In those border states, where they are even now receiving their baptism of blood and fire in Indian forays, and where every white person counts for the full worth and value of a human being in the muster-roll of civilization, they do not dwell so heavily on a red man shot, or a black one over-tasked, but they turn pale with horror when they read of the stern serfdom of chain and lash in which sailors are crushed in our commercial cities, or the hard servitude of poverty which binds thousands of young maidens to the harsh hours and tasks of our eastern factories. States like Kentucky, that have no troublesome Indians in their household — that have drained off their superfluous Africans, and are about exchanging slave labor for more economical hired service, and who are making encouraging advances in mines and manufactures, contemplate with serene indulgence all the prosperous and legalized forms of servitude that flourish in their bounds; but their indulgent moderation aims, nevertheless, at future amendments. They lead the van from their position in the career of amelioration; but it is only by this favored position they are enabled to be such clear exemplars, and so far ahead in the school of fraternity. In time, the dwellers in more ungenial latitudes will come up to the point these leaders now occupy, for freedom and light are urging all their children on the upward course. In the glance backward over the path they have travelled, the foremost pretenders to supreme humanity must confess the lesson taught by the desert-born, but educated daughter of the Dacota chief at St. Anthony's Falls.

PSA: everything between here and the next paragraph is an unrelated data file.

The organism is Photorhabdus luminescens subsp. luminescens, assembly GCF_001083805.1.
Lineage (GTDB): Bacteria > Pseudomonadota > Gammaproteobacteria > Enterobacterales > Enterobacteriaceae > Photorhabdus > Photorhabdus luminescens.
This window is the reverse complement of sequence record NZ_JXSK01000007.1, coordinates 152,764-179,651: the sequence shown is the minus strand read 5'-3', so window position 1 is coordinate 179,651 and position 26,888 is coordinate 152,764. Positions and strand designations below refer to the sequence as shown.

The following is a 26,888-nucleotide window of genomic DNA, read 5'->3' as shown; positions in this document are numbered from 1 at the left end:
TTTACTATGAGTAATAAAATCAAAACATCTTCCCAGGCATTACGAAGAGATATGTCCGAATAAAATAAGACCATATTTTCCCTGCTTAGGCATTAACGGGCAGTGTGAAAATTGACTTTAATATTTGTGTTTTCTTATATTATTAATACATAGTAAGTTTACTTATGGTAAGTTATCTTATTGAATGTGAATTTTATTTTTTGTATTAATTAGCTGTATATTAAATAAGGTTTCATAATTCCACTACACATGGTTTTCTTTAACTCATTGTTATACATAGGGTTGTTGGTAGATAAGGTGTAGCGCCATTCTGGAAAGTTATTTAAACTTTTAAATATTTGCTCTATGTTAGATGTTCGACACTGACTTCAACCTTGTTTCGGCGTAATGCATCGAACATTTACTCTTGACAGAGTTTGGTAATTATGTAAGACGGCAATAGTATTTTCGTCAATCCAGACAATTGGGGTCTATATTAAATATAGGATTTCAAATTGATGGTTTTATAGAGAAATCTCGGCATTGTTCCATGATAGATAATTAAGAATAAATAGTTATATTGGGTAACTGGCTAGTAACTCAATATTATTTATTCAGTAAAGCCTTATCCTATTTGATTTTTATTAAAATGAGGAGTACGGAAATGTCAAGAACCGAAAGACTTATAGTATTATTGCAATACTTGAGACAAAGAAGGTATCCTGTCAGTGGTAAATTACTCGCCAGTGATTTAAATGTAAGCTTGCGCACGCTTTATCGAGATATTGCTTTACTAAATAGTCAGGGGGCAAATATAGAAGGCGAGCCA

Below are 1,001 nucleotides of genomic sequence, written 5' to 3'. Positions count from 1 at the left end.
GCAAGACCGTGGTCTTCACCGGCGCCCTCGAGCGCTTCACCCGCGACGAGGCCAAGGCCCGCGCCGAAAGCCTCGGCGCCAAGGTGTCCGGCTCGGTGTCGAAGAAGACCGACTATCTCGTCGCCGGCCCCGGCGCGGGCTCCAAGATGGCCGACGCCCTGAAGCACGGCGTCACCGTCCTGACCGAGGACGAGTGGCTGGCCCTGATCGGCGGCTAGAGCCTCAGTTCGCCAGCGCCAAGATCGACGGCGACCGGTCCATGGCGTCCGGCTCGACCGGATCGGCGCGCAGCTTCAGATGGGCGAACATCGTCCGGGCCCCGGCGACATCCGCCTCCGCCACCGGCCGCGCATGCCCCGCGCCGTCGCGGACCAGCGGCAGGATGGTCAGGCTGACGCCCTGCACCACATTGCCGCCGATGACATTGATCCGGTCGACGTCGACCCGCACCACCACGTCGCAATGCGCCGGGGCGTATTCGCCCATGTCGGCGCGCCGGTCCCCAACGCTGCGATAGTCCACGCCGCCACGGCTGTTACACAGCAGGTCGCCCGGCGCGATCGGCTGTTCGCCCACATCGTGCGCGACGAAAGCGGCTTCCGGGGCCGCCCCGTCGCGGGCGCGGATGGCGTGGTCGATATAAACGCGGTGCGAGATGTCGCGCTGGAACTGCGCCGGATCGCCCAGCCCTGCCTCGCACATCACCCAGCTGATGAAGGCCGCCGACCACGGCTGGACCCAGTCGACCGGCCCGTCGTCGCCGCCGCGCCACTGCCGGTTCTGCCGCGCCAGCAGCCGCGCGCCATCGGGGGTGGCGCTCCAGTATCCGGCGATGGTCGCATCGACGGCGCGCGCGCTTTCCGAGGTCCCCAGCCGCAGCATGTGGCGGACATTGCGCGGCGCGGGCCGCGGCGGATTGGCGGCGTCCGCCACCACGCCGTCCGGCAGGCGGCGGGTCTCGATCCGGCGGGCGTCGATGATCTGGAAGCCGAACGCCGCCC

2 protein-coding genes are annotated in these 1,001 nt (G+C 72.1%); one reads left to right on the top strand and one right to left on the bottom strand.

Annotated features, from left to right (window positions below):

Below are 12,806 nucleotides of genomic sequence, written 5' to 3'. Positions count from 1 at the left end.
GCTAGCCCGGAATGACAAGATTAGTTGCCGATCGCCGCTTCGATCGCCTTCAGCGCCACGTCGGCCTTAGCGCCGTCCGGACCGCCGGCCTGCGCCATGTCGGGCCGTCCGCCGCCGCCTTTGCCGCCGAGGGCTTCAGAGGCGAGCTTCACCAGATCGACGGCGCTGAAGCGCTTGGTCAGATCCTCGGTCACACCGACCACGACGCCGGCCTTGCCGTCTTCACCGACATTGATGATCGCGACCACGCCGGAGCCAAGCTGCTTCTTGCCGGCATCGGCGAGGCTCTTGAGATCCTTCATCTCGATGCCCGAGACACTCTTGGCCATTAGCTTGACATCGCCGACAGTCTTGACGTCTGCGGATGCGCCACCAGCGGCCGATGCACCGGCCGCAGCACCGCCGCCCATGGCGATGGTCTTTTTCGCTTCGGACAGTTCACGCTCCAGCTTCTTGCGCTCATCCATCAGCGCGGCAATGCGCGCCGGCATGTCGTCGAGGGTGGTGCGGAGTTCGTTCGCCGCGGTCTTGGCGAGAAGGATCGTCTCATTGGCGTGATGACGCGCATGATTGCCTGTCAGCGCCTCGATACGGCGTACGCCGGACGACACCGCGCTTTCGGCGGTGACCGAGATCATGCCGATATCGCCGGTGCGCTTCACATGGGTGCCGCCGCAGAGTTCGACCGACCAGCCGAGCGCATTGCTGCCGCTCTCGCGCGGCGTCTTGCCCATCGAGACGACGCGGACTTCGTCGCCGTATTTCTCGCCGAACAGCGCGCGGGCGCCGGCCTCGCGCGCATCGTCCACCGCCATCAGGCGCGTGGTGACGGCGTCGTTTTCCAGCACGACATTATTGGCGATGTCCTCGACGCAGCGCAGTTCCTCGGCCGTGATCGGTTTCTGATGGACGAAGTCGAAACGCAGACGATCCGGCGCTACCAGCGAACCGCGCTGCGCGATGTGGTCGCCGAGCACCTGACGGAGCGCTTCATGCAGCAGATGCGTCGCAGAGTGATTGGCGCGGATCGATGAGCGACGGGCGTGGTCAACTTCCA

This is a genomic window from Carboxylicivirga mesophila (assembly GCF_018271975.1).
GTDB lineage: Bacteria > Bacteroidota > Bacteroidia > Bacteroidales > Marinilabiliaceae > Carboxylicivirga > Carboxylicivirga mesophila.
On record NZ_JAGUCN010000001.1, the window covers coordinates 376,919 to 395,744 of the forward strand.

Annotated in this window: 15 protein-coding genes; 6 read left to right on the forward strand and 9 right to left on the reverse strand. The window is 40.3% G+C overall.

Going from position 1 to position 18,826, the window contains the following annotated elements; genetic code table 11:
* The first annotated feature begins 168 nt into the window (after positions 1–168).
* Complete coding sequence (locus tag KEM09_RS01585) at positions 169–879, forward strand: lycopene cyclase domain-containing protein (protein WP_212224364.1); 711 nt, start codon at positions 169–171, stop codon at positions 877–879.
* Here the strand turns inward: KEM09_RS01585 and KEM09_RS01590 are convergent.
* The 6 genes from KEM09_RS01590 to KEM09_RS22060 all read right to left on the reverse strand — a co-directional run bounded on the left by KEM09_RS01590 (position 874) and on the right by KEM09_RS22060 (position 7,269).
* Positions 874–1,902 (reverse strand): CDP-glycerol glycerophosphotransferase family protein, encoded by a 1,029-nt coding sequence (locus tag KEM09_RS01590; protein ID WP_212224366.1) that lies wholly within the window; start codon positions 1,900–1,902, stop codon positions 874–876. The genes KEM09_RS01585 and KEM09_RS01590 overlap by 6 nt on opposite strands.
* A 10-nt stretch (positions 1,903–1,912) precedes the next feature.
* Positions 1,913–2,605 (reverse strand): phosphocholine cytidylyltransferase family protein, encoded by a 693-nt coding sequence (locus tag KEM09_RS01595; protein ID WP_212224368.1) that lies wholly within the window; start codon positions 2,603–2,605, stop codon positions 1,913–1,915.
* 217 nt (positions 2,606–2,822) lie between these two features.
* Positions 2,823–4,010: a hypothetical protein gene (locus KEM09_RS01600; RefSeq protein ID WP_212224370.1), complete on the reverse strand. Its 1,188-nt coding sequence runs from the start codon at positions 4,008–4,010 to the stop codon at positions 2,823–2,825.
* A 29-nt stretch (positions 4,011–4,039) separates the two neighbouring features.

Oppressors and oppressed dwell everywhere; but it is only the unfamiliar form that moves general and active abhorrence. This impulse against African servitude which agitates the northern states — to whom it is unknown — and exasperates in its defence the south, who declares it a stringent necessity of self-preservation


to the whites, is — at least with the masses — but a geographical morality. A humanity of latitude and longitude, modified by climate, relaxing under the moist heats of the south, and intensifying in the cold winters of New-England.

In three short weeks I had touched the extremes of southern and northern oppression. On the same river, under the same religion, government and language, I had seen the African in hereditary bondage, hopeless of freedom for himself or children, and daily driven to his task by bodily fear, yet careless and content in his glossy well-fed health, and making the sunny plains resound with his songs, until the most resolute abolitionists doubted whether this child of an undeveloped race, still in the imbecility of its unprepared animal dependence, did not require the social polity that gives him a master to tend his wants and compel him to learn the use of his hands and mind.